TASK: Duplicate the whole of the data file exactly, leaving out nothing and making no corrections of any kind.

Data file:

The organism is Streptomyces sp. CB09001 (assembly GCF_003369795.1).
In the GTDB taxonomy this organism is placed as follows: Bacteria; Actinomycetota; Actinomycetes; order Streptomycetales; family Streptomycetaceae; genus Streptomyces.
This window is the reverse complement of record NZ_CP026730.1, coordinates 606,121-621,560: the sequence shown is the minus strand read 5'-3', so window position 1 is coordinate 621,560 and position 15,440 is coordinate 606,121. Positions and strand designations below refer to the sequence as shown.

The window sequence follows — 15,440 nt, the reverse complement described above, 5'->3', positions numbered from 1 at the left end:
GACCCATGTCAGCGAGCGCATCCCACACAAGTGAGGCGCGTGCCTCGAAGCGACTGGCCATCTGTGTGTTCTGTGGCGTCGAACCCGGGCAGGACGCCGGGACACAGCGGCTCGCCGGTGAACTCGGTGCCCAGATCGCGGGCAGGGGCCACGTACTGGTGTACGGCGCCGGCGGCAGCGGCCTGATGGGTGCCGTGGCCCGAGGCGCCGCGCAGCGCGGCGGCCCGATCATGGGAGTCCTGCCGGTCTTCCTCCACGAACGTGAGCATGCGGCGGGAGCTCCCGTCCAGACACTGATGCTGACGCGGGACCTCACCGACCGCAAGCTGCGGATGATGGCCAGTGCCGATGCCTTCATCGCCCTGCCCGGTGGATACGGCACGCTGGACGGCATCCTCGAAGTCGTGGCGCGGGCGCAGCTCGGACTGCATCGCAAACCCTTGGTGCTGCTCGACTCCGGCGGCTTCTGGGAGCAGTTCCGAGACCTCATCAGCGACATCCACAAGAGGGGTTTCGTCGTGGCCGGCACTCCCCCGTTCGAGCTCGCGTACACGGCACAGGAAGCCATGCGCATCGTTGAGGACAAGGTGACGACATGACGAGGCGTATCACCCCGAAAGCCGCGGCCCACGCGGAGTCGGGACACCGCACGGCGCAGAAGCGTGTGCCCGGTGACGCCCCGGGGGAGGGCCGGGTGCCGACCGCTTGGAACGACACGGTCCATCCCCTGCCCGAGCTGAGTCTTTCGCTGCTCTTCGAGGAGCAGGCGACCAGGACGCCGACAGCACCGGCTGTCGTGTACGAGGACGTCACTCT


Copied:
The organism is Streptomyces sp. CB09001 (assembly GCF_003369795.1).
In the GTDB taxonomy this organism is placed as follows: Bacteria; Actinomycetota; Actinomycetes; order Streptomycetales; family Streptomycetaceae; genus Streptomyces.
This window is the reverse complement of record NZ_CP026730.1, coordinates 606,121-621,560: the sequence shown is the minus strand read 5'-3', so window position 1 is coordinate 621,560 and position 15,440 is coordinate 606,121. Positions and strand designations below refer to the sequence as shown.

The window sequence follows — 15,440 nt, the reverse complement described above, 5'->3', positions numbered from 1 at the left end:
GACCCATGTCAGCGAGCGCATCCCACACAAGTGAGGCGCGTGCCTCGAAGCGACTGGCCATCTGTGTGTTCTGTGGCGTCGAACCCGGGCAGGACGCCGGGACACAGCGGCTCGCCGGTGAACTCGGTGCCCAGATCGCGGGCAGGGGCCACGTACTGGTGTACGGCGCCGGCGGCAGCGGCCTGATGGGTGCCGTGGCCCGAGGCGCCGCGCAGCGCGGCGGCCCGATCATGGGAGTCCTGCCGGTCTTCCTCCACGAACGTGAGCATGCGGCGGGAGCTCCCGTCCAGACACTGATGCTGACGCGGGACCTCACCGACCGCAAGCTGCGGATGATGGCCAGTGCCGATGCCTTCATCGCCCTGCCCGGTGGATACGGCACGCTGGACGGCATCCTCGAAGTCGTGGCGCGGGCGCAGCTCGGACTGCATCGCAAACCCTTGGTGCTGCTCGACTCCGGCGGCTTCTGGGAGCAGTTCCGAGACCTCATCAGCGACATCCACAAGAGGGGTTTCGTCGTGGCCGGCACTCCCCCGTTCGAGCTCGCGTACACGGCACAGGAAGCCATGCGCATCGTTGAGGACAAGGTGACGACATGACGAGGCGTATCACCCCGAAAGCCGCGGCCCACGCGGAGTCGGGACACCGCACGGCGCAGAAGCGTGTGCCCGGTGACGCCCCGGGGGAGGGCCGGGTGCCGACCGCTTGGAACGACACGGTCCATCCCCTGCCCGAGCTGAGTCTTTCGCTGCTCTTCGAGGAGCAGGCGACCAGGACGCCGACAGCACCGGCTGTCGTGTACGAGGACGTCACTCT